For producers, the income provided by rattan collection depends on the location of their villages. For individuals living in villages farthest down river, close to cities, or near plantations, many opportunities to earn wages or sell agricultural produce exist. Rattan collection is not very attractive to them, although some migrant labourers working at timber concessions in the area will collect rattan during the off season if they are short of funds. In upriver villages, income from rattan collection represents a more significant proportion of household earnings. In these areas, most families are self-sufficient in rice, often having stores enough to last three years or more; at the same time, they may not have the skills or the contacts to obtain cash-earning income except by collecting forest products. Sometimes, entire villages depend on rattan collection for their income, or they alternate rattan collection with rice growing and other agricultural chores.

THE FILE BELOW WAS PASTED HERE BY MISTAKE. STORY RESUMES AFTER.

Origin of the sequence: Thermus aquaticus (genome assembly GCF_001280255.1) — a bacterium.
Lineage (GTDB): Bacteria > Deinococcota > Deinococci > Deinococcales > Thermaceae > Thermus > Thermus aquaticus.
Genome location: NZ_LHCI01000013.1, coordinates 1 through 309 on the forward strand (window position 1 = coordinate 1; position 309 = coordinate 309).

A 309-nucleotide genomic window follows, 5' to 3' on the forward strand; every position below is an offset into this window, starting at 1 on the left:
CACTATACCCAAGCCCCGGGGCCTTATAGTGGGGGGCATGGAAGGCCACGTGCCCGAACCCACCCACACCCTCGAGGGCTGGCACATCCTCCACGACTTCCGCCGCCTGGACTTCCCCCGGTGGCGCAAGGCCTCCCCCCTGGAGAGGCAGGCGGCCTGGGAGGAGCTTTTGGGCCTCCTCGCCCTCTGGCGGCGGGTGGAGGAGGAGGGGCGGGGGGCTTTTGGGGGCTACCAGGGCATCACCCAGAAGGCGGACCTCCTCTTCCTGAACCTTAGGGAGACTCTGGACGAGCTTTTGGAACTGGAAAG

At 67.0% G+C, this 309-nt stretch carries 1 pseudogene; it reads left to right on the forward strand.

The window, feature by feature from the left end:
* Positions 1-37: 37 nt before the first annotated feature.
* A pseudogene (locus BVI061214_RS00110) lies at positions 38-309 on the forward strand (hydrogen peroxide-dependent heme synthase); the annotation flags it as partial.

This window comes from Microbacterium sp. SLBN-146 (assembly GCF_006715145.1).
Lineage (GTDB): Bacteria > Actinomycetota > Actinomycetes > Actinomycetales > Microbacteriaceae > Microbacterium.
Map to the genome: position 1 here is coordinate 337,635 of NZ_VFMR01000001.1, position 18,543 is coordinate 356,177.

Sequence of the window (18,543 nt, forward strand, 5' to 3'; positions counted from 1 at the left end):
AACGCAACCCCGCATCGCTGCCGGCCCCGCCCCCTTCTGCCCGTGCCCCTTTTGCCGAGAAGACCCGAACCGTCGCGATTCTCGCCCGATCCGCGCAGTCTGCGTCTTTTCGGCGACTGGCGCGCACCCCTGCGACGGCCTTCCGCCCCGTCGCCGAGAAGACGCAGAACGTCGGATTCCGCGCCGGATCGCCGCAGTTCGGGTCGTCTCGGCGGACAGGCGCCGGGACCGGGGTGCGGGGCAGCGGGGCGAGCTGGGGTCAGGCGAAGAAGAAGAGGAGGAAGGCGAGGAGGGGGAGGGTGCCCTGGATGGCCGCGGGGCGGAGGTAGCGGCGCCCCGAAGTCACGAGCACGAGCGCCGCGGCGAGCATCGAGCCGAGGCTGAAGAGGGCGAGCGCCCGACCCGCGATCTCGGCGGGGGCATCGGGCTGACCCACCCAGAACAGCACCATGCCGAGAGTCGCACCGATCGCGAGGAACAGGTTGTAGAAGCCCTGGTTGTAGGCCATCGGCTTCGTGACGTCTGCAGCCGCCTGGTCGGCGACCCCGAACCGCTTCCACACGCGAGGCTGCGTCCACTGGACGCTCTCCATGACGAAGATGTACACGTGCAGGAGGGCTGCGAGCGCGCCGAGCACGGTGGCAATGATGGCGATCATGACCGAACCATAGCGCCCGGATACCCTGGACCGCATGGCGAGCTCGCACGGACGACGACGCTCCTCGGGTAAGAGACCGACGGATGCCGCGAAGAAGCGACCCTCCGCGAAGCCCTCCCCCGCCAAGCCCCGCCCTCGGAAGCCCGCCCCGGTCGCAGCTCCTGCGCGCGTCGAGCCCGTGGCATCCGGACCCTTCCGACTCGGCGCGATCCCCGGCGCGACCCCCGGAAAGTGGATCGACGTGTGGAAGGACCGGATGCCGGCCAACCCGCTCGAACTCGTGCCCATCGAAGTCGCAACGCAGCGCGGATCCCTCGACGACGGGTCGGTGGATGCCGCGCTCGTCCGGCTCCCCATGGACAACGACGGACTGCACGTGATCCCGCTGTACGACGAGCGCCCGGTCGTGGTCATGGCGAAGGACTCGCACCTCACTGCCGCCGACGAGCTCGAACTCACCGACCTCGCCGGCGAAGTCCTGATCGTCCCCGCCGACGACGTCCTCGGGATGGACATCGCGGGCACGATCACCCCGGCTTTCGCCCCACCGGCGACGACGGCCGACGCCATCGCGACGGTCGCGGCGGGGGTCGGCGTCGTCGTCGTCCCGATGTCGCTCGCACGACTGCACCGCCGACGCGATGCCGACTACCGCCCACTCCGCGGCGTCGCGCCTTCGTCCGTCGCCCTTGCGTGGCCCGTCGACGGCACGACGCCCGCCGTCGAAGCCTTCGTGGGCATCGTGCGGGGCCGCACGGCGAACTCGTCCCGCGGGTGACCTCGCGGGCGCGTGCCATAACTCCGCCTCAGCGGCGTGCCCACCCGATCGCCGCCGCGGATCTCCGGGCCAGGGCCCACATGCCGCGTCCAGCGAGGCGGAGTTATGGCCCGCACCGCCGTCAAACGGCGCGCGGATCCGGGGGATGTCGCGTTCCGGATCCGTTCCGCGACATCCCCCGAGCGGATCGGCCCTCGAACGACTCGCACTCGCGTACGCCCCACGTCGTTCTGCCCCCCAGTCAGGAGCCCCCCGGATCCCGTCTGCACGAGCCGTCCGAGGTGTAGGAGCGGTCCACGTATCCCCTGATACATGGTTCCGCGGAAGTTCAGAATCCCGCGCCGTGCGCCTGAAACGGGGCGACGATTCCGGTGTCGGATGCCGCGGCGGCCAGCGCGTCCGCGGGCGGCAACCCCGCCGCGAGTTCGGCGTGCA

Income from rattan plantations presents a different picture. Plantations in East Kalimantan, reputedly older than 100 years, provide their owners with considerable cash income. According to local tradition a sultan of Kutai, downstream, ordered local people to plant rattan to maintain a steady supply of woven mats for his palace (Weinstock 1983). Some rattan growers receive one-third to one-half the selling price of the rattan in their gardens, the other portion going to cutting labourers working independently or with a trader.